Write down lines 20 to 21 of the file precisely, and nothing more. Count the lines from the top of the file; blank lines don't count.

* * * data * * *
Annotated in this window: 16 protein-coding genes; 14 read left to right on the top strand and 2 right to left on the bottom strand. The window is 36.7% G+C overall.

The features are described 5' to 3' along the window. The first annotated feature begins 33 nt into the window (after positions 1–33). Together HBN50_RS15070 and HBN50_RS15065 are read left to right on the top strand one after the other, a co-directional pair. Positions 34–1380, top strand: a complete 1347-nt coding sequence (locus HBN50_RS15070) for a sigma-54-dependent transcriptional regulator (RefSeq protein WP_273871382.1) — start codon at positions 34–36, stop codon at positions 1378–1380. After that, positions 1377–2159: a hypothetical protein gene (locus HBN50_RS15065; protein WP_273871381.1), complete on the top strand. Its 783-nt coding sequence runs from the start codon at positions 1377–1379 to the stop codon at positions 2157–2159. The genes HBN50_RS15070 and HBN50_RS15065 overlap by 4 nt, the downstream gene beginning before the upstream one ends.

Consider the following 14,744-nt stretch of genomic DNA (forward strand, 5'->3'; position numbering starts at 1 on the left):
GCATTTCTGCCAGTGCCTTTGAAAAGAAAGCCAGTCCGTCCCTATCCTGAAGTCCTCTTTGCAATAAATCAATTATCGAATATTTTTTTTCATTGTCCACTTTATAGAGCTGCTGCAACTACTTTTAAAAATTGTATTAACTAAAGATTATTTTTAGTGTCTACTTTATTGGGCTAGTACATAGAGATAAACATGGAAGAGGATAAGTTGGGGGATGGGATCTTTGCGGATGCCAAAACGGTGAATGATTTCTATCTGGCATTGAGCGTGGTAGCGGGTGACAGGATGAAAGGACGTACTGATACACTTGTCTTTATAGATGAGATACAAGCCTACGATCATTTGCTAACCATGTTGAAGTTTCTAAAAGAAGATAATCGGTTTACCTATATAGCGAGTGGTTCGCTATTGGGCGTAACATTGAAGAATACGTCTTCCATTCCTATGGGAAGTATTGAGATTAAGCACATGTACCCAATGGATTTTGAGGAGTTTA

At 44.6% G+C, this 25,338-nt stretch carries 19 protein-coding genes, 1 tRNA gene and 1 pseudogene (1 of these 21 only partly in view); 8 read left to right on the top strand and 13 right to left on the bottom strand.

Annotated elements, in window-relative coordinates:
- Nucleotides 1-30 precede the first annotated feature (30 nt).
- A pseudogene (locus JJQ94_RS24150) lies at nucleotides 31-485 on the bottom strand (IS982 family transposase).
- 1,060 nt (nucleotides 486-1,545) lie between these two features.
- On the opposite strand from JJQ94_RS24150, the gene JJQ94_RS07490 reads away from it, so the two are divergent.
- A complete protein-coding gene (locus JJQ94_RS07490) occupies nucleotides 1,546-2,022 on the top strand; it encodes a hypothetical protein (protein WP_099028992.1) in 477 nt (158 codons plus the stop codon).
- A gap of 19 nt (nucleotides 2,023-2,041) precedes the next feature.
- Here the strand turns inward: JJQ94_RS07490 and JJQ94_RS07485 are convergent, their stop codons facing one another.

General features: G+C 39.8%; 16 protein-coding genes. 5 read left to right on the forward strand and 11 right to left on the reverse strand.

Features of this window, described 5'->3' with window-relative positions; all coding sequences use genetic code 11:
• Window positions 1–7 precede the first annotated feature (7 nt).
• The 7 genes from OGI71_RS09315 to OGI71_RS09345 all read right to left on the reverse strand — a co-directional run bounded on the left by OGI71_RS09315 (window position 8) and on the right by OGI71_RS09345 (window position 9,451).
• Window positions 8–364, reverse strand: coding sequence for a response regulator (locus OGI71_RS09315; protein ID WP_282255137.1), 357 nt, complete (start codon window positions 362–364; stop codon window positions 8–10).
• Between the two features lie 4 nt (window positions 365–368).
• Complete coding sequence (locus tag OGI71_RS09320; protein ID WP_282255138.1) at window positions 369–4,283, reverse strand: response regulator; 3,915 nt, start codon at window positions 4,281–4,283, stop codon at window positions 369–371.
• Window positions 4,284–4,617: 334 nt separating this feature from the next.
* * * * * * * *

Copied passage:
• Complete coding sequence (locus tag OGI71_RS09320; protein ID WP_282255138.1) at window positions 369–4,283, reverse strand: response regulator; 3,915 nt, start codon at window positions 4,281–4,283, stop codon at window positions 369–371.
• Window positions 4,284–4,617: 334 nt separating this feature from the next.